Divisible ▪ Sale
Calculation results
Subtraction (−)
minuendsubtrahend = difference
Multiplication (×)
multiplicand × multiplier = product
Division (÷)
dividend ÷ divisor = quotient
Exponentiation
base = power
nth root (√)
Logarithm
logbase(power) = exponent
The divisors of 10 illustrated with Cuisenaire rods: 1, 2, 5, and 10

In mathematics, a divisor of an integer $n$, also called a factor of $n$, is an integer which divides $n$ without leaving a remainder.

## Terminology

The name "divisor" comes from the arithmetic operation of division: if $\frac{a}{b} = c$ then $a$ is the dividend, $b$ the divisor, and $c$ the quotient.

In general, for non-zero integers $m$ and $n$, it is said that $m$ divides $n$-and, dually, that $n$ is divisible by $m$-written:

$m \mid n,$

if there exists an integer $k$ such that $n = km$. Thus, divisors can be negative as well as positive, although sometimes the term is restricted to positive divisors. (For example, there are six divisors of four, 1, 2, 4, −1, −2, −4, but only the positive ones would usually be mentioned, i.e. 1, 2, and 4.)

1 and −1 divide (are divisors of) every integer, every integer (and its negation) is a divisor of itself, and every integer is a divisor of 0, except by convention 0 itself (see also division by zero). Numbers divisible by 2 are called even and numbers not divisible by 2 are called odd.

1, −1, n and −n are known as the trivial divisors of n. A divisor of n that is not a trivial divisor is known as a non-trivial divisor. A number with at least one non-trivial divisor is known as a composite number, while the units −1 and 1 and prime numbers have no non-trivial divisors.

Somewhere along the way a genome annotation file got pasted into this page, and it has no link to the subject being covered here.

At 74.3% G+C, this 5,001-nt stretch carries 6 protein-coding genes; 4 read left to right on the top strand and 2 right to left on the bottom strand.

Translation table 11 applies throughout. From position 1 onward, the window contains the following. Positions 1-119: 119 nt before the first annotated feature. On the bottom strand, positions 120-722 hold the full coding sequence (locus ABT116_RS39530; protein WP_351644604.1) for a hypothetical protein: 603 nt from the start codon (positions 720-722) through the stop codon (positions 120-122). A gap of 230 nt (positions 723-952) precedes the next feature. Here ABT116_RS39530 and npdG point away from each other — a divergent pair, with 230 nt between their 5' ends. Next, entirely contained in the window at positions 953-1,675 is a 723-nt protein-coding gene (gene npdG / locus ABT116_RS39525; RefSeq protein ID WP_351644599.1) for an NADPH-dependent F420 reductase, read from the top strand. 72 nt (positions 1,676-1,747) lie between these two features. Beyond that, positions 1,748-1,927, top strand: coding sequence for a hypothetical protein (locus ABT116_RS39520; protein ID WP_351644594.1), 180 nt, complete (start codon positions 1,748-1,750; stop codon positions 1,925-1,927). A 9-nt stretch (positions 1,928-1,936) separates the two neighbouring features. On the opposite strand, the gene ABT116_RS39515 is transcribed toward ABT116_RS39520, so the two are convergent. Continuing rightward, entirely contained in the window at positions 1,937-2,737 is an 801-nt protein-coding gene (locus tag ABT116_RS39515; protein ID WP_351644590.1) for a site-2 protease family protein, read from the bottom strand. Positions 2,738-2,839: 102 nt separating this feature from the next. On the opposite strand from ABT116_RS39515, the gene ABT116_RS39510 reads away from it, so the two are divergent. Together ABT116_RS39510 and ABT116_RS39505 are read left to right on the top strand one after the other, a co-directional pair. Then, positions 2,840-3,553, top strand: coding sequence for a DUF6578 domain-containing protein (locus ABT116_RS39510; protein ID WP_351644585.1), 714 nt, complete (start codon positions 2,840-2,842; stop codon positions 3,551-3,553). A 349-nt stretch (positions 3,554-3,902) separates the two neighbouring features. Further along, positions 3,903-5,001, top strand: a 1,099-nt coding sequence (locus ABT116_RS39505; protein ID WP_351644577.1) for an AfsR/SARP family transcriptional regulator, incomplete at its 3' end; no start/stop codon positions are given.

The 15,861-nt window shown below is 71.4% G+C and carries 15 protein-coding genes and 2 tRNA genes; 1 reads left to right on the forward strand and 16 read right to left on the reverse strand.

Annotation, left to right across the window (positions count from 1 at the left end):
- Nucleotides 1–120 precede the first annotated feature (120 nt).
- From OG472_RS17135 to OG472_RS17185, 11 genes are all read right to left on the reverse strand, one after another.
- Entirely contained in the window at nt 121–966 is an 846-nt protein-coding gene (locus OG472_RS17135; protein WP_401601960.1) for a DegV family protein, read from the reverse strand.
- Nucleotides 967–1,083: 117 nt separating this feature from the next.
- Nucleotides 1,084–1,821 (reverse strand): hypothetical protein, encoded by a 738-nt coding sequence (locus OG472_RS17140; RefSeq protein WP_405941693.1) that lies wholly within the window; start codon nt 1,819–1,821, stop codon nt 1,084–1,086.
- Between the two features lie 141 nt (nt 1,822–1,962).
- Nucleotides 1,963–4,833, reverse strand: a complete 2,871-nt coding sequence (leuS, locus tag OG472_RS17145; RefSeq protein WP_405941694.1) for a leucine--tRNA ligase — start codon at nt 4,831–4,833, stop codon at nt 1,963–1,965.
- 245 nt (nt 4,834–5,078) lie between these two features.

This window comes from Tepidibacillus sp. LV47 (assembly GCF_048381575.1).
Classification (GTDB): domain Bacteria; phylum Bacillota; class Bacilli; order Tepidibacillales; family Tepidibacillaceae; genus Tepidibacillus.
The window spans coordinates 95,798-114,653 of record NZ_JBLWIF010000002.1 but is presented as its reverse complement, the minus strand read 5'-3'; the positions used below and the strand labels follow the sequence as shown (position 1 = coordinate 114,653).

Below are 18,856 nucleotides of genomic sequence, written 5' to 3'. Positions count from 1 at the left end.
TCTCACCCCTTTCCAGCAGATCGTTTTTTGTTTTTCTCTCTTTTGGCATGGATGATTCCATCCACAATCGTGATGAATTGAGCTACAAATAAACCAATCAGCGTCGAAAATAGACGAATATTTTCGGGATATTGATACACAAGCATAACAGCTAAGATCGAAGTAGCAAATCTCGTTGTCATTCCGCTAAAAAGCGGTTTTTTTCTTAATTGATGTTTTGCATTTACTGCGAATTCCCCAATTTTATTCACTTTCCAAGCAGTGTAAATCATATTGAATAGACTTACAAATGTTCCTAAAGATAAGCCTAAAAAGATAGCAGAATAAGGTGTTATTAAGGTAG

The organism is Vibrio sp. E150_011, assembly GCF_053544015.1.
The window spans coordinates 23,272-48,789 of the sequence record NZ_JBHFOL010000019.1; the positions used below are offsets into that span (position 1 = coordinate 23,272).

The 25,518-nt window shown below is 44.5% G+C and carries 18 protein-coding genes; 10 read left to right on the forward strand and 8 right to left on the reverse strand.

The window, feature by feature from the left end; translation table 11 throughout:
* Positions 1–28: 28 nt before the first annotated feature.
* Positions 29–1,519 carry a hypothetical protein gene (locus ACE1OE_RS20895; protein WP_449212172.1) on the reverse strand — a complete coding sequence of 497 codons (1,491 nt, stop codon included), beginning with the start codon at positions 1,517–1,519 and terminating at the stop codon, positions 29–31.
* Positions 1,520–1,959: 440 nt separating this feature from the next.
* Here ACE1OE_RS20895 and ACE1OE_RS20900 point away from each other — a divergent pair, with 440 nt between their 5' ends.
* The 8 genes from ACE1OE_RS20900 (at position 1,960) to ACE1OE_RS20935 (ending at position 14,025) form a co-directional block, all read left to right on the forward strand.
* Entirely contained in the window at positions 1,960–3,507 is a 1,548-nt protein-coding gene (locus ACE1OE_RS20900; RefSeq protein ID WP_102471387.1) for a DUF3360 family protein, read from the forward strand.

There are divisibility rules which allow one to recognize certain divisors of a number from the number's digits.

The generalization can be said to be the concept of divisibility in any integral domain.

## Examples

• 7 is a divisor of 42 because $42/7 = 6$, so we can say $7 \mid 42$. It can also be said that 42 is divisible by 7, 42 is a multiple of 7, 7 divides 42, or 7 is a factor of 42.
• The non-trivial divisors of 6 are 2, −2, 3, −3.
• The positive divisors of 42 are 1, 2, 3, 6, 7, 14, 21, 42.
• The set of all positive divisors of 60, $A = \{ 1, 2, 3, 4, 5, 6, 10, 12, 15, 20, 30, 60 \}$, partially ordered by divisibility, has the Hasse diagram:

## Further notions and facts

There are some elementary rules:

• If $a \mid b$ and $b \mid c$, then $a \mid c$. This is the transitive relation.
• If $a \mid b$ and $b \mid a$, then $a = b$ or $a = -b$.
• If $a \mid b$ and $c \mid b$, then it is NOT always true that $(a + c) \mid b$ (e.g. $2\mid6$ and $3 \mid 6$ but 5 does not divide 6). However, when $a \mid b$ and $a \mid c$, then $a \mid (b + c)$ is true, as is $a \mid (b - c)$.

If $a \mid bc$, and gcd$(a, b) = 1$, then $a \mid c$. This is called Euclid's lemma.

If $p$ is a prime number and $p \mid ab$ then $p \mid a$ or $p \mid b$.

A positive divisor of $n$ which is different from $n$ is called a proper divisor or an aliquot part of $n$. A number that does not evenly divide $n$ but leaves a remainder is called an aliquant part of $n$.